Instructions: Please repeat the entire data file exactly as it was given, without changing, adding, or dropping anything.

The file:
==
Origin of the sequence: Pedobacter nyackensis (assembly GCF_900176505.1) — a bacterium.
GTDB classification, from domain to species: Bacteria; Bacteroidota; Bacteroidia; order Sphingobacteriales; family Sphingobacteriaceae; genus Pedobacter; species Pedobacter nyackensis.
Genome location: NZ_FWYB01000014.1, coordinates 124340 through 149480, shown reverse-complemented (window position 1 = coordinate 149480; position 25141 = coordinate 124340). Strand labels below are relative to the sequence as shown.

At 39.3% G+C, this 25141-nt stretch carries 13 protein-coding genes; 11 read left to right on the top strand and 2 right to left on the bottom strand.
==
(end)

Origin of the sequence: Pedobacter nyackensis (assembly GCF_900176505.1) — a bacterium.
GTDB classification, from domain to species: Bacteria; Bacteroidota; Bacteroidia; order Sphingobacteriales; family Sphingobacteriaceae; genus Pedobacter; species Pedobacter nyackensis.
Genome location: NZ_FWYB01000014.1, coordinates 124340 through 149480, shown reverse-complemented (window position 1 = coordinate 149480; position 25141 = coordinate 124340). Strand labels below are relative to the sequence as shown.

At 39.3% G+C, this 25141-nt stretch carries 13 protein-coding genes; 11 read left to right on the top strand and 2 right to left on the bottom strand.